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Sounds to me like your very confused as to how a CVT works. RPM vs gear ratio in AT mode is a combo of speed and throttle input. The CVT will run the car at higher RPM when the throttle is being pressed as speed ramps up the CVT ramps up the gear ratios. Manual mode simply lets you force higher gear ratios which are outside the optimum performance.
 

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At mode will not display gear ratio. Simply notes drive, reverse etc. The pre set manual gear ratios are only 6 pre set ratios out of the many ratios the CVT will use in AT mode.
 

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2001 VDC/SC One of a Kind
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The CVT transmission works by changing the gear ratio between the input and output shafts without the use of traditional planetary gear sets. The ratio change is gradual between 3.525 and .558 to keep the engine rpm leveled out throughout speed. In other words, if you accelerate to a specific rpm, say 3k, the car will move, gain speed and the transmission will gradually change the ratio as you speed up. Its design prevents engine load changes that occur in planetary gear shifting and keeps the power and torque output of the engine constant.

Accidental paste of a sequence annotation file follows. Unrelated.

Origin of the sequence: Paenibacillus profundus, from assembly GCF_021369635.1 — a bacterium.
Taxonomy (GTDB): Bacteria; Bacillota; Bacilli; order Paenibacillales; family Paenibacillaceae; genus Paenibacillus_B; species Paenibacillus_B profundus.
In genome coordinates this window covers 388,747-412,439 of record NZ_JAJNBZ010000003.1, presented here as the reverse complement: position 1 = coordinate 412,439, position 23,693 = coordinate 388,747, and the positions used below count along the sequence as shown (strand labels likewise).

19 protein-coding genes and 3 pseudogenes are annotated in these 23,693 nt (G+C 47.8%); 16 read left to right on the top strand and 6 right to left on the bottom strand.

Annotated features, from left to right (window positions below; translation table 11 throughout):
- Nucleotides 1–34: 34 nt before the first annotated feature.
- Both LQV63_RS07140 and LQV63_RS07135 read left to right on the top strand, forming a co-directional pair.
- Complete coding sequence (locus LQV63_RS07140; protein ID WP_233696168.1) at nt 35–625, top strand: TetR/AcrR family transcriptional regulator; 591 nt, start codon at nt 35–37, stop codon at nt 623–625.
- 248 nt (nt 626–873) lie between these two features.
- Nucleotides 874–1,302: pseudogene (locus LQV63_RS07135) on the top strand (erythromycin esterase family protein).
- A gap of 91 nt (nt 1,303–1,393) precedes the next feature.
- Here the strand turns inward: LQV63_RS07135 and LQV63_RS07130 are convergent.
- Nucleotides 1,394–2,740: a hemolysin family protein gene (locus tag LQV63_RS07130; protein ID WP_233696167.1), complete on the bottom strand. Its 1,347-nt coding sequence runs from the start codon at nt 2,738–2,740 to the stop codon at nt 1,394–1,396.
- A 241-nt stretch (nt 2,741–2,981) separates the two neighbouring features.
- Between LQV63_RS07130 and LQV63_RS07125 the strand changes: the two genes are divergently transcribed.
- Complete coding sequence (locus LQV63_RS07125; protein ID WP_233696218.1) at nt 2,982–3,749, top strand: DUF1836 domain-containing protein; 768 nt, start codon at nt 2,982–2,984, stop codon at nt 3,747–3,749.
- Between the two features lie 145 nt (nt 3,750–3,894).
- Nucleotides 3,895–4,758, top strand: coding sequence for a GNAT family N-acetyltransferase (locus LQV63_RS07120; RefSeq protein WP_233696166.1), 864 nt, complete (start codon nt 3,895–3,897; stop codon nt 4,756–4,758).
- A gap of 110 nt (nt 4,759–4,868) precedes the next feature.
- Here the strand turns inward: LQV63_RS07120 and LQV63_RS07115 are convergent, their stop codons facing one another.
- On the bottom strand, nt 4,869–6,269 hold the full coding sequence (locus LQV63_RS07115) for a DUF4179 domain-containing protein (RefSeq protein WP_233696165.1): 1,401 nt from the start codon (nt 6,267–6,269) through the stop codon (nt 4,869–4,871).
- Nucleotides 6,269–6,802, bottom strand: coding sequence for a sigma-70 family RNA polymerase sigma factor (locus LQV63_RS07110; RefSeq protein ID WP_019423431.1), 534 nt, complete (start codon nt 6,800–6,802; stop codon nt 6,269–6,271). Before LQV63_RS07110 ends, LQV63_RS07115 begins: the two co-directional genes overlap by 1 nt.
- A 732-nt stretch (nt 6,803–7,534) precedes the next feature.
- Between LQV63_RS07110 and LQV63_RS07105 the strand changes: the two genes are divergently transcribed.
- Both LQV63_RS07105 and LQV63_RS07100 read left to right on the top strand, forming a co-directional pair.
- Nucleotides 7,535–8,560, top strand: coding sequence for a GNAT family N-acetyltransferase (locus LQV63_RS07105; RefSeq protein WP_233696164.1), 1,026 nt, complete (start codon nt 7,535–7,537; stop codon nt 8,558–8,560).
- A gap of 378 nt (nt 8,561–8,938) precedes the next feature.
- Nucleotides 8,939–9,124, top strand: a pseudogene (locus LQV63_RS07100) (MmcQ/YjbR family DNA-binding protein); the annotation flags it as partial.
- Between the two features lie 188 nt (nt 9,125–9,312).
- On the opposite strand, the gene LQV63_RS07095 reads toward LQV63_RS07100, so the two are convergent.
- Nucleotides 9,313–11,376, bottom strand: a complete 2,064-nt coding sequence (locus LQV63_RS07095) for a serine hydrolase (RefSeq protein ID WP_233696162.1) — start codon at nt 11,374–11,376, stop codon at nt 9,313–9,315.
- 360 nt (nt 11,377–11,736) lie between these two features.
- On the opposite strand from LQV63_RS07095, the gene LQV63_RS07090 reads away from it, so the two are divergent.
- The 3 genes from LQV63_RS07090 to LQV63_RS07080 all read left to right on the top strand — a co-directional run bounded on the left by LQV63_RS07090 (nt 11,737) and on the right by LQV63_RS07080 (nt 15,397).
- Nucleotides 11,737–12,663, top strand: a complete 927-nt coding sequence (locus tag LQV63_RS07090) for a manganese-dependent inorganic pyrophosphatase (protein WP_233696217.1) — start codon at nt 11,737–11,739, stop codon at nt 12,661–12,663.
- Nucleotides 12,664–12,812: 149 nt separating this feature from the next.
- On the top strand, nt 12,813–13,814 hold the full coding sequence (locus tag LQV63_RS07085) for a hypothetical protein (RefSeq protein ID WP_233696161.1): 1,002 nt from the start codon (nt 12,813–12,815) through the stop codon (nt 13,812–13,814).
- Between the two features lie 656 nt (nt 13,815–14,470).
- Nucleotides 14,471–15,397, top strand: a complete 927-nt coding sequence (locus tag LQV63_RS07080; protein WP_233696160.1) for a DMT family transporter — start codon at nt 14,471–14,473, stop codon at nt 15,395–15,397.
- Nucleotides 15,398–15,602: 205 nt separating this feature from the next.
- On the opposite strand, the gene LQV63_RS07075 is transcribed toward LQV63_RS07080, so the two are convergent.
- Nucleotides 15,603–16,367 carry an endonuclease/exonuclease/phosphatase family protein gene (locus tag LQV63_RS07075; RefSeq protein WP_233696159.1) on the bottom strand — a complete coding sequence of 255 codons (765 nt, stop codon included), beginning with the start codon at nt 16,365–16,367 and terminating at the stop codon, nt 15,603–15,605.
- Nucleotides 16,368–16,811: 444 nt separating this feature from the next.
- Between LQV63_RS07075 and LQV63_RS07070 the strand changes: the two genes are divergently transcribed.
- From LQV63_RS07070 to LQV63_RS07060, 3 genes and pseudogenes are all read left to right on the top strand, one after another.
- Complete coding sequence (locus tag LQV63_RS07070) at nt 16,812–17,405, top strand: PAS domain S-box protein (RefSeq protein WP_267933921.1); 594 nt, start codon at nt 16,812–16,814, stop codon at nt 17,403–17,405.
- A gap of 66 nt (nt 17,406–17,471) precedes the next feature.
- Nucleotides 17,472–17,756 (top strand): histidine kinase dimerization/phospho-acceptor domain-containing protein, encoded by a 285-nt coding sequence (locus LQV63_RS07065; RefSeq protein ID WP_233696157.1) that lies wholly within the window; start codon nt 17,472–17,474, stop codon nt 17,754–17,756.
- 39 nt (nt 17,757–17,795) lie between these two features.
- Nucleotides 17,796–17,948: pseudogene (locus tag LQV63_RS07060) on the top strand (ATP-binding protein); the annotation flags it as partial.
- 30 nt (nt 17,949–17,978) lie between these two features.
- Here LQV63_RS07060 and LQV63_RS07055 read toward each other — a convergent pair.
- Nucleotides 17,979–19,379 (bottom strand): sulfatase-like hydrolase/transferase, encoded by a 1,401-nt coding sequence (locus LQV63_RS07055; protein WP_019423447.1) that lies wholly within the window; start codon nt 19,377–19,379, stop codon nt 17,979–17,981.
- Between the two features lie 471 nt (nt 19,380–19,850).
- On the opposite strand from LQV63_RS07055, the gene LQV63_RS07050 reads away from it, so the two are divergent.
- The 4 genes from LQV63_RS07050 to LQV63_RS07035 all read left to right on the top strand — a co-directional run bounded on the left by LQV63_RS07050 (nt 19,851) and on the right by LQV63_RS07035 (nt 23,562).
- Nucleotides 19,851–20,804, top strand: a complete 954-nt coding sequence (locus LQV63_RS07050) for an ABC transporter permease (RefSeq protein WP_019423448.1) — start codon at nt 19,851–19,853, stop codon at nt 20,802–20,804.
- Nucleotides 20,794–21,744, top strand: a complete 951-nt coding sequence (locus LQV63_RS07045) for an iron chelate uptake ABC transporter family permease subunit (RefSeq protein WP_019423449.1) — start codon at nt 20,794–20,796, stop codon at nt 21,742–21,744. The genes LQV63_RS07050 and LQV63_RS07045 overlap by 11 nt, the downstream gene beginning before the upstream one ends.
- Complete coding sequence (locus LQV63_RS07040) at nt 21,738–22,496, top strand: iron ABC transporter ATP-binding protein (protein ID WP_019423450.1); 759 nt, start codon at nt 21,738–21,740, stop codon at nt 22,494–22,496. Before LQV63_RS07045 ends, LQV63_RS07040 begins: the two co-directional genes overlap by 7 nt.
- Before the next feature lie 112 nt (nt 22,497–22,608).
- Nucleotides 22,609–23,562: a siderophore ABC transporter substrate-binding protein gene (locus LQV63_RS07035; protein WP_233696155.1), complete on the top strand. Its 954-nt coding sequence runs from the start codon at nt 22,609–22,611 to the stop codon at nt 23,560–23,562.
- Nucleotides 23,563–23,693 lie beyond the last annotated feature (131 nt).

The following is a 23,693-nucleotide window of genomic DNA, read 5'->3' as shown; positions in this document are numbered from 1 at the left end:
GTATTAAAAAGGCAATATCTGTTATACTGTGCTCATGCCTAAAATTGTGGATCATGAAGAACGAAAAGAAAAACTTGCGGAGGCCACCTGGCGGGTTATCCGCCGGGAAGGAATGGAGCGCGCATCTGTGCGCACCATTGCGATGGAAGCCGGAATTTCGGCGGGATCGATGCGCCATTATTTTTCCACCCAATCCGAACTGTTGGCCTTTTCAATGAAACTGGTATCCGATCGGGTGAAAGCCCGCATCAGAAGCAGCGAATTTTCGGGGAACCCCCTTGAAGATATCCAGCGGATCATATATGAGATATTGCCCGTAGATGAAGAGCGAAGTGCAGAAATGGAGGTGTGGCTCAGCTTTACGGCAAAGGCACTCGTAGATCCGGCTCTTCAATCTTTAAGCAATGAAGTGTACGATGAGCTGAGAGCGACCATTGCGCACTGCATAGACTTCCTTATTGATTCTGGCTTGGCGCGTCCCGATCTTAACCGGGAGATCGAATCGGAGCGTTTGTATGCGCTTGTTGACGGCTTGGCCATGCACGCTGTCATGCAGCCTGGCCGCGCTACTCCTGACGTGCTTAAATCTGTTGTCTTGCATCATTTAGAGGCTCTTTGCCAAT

In manual mode, it just sets the ratio at a predetermined and programmed "gear" for what you select and changes the ratio according to the up or down shift.